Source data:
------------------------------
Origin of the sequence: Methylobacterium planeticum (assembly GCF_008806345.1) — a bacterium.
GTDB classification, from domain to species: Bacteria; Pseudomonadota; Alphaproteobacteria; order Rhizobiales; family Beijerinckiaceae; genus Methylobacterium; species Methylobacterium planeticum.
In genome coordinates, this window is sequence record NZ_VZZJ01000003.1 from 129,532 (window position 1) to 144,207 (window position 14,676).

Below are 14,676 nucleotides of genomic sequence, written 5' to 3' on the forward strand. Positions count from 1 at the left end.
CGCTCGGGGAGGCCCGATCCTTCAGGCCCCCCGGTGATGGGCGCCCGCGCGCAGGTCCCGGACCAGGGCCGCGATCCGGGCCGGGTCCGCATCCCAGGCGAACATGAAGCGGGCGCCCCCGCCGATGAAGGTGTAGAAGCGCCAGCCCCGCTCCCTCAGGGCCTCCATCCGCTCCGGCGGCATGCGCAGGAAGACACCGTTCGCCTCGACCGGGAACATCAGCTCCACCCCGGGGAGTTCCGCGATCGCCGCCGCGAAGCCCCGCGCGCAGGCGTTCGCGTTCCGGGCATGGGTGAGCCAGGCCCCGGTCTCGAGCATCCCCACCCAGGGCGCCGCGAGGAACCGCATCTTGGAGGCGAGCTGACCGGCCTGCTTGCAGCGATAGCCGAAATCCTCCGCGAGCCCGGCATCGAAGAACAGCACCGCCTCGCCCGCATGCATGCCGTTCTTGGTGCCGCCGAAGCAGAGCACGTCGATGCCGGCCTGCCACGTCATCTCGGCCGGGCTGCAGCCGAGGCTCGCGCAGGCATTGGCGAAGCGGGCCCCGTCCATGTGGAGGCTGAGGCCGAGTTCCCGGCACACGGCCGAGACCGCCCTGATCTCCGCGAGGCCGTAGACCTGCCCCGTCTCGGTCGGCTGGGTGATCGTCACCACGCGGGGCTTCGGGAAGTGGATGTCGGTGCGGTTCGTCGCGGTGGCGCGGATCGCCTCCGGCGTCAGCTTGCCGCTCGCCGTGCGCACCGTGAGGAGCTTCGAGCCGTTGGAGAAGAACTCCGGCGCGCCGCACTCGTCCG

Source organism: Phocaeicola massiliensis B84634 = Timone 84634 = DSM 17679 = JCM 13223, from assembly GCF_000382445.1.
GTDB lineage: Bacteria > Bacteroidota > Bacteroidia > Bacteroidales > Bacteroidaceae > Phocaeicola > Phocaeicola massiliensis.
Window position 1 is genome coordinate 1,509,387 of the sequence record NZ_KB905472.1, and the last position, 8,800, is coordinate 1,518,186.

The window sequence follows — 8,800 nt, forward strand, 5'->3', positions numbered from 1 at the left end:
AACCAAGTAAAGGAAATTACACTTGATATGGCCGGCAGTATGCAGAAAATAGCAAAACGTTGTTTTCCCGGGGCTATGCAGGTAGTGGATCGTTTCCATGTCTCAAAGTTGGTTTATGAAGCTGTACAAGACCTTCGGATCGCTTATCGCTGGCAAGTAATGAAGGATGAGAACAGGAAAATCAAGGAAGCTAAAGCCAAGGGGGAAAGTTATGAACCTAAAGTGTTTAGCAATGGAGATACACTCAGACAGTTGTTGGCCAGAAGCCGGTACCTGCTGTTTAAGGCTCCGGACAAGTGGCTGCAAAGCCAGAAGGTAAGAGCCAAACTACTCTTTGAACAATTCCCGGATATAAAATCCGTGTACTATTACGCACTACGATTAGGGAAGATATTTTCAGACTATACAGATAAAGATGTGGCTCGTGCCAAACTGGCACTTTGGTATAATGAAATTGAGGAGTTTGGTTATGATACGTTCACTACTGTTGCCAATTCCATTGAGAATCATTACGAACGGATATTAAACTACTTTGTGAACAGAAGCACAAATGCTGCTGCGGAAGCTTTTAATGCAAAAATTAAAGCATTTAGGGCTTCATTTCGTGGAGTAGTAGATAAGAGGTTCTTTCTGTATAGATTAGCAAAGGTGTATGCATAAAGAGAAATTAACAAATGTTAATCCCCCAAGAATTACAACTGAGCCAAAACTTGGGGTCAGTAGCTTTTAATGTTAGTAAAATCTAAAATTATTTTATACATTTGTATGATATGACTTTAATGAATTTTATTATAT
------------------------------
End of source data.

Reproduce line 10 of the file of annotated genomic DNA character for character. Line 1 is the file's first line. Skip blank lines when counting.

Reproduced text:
AACCAAGTAAAGGAAATTACACTTGATATGGCCGGCAGTATGCAGAAAATAGCAAAACGTTGTTTTCCCGGGGCTATGCAGGTAGTGGATCGTTTCCATGTCTCAAAGTTGGTTTATGAAGCTGTACAAGACCTTCGGATCGCTTATCGCTGGCAAGTAATGAAGGATGAGAACAGGAAAATCAAGGAAGCTAAAGCCAAGGGGGAAAGTTATGAACCTAAAGTGTTTAGCAATGGAGATACACTCAGACAGTTGTTGGCCAGAAGCCGGTACCTGCTGTTTAAGGCTCCGGACAAGTGGCTGCAAAGCCAGAAGGTAAGAGCCAAACTACTCTTTGAACAATTCCCGGATATAAAATCCGTGTACTATTACGCACTACGATTAGGGAAGATATTTTCAGACTATACAGATAAAGATGTGGCTCGTGCCAAACTGGCACTTTGGTATAATGAAATTGAGGAGTTTGGTTATGATACGTTCACTACTGTTGCCAATTCCATTGAGAATCATTACGAACGGATATTAAACTACTTTGTGAACAGAAGCACAAATGCTGCTGCGGAAGCTTTTAATGCAAAAATTAAAGCATTTAGGGCTTCATTTCGTGGAGTAGTAGATAAGAGGTTCTTTCTGTATAGATTAGCAAAGGTGTATGCATAAAGAGAAATTAACAAATGTTAATCCCCCAAGAATTACAACTGAGCCAAAACTTGGGGTCAGTAGCTTTTAATGTTAGTAAAATCTAAAATTATTTTATACATTTGTATGATATGACTTTAATGAATTTTATTATAT